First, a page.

All young people are expected to stay in some form of learning until they are 18.
This does not just mean staying in school - young people will be able to choose the best route for their career plans, including:
- Full-time education at school, college or with a training provider
- Work-based learning, such as an Apprenticeship or Traineeship
- Part-time education or training which leads to an accredited qualification if you are employed, self-employed or volunteering full-time (ie, more than 20 hours a week)
The Government has not raised the school leaving age and no-one will be forced to stay in school or college. Your local council is responsible for making sure you have an offer of a place in education or training that is right for you.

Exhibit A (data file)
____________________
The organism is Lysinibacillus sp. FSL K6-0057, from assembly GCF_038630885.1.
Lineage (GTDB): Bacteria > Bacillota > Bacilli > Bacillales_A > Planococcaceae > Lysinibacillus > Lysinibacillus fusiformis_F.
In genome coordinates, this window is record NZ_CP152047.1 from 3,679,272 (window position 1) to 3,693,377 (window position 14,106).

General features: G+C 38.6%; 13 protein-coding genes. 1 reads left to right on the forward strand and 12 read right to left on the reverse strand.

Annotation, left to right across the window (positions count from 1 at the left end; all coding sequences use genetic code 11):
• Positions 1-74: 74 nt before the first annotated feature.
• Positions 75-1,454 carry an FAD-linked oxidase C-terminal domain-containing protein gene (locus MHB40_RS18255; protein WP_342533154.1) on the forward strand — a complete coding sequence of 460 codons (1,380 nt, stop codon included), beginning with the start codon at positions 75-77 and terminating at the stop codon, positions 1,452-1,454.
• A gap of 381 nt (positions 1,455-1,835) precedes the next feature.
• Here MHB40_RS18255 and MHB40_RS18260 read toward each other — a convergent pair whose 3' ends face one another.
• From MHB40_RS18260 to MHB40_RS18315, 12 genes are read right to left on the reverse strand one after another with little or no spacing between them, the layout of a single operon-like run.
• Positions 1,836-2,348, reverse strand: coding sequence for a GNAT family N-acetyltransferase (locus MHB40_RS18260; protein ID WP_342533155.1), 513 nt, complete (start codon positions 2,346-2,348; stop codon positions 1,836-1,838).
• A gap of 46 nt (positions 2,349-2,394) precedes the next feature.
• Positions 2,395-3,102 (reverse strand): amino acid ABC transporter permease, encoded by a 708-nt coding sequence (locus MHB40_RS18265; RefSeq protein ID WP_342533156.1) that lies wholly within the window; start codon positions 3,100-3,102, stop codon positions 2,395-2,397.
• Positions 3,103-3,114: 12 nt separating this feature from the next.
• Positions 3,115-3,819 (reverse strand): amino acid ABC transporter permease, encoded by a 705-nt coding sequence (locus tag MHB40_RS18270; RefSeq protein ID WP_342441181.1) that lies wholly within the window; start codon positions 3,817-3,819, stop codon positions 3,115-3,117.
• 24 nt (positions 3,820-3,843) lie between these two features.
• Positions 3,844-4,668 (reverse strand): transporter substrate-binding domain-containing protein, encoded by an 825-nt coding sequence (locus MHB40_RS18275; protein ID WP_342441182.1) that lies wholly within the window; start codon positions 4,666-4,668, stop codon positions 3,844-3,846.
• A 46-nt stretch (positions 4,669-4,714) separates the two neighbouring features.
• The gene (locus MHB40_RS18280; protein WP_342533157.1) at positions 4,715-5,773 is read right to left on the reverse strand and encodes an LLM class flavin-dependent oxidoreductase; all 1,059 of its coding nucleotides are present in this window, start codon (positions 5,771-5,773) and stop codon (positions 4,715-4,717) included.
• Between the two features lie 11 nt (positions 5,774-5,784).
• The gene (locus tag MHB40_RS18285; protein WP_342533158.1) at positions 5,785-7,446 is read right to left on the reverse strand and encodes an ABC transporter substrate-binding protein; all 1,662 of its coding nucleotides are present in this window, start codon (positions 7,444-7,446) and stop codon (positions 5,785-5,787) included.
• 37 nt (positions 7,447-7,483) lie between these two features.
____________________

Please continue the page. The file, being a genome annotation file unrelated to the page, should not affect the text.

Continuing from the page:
The benefits of continuing in learning
The Government wants to encourage young people to participate because it gives them the best chance to get the skills and knowledge that Universities and employers are looking for.
Young people who continue in education are more likely to achieve higher level qualifications, which helps them earn more over their lifetime. On average, young people with 2 or more A-Levels earn around 14% more than those without.
Financial support to continue in learning
If you need financial support to help you continue in learning, the 16-19 Bursary Fund can help young people who need the most help (eg, those in care, teenage parents and those with a disability) to apply for help with costs like transport or essential course equipment.
Schools and colleges also have discretionary funding which they can use to provide bursaries to anyone they think needs the extra support to continue their education.
For further information
To search the courses and qualifications that are available at schools, colleges and sixth forms in your area, visit the GOV.UK website.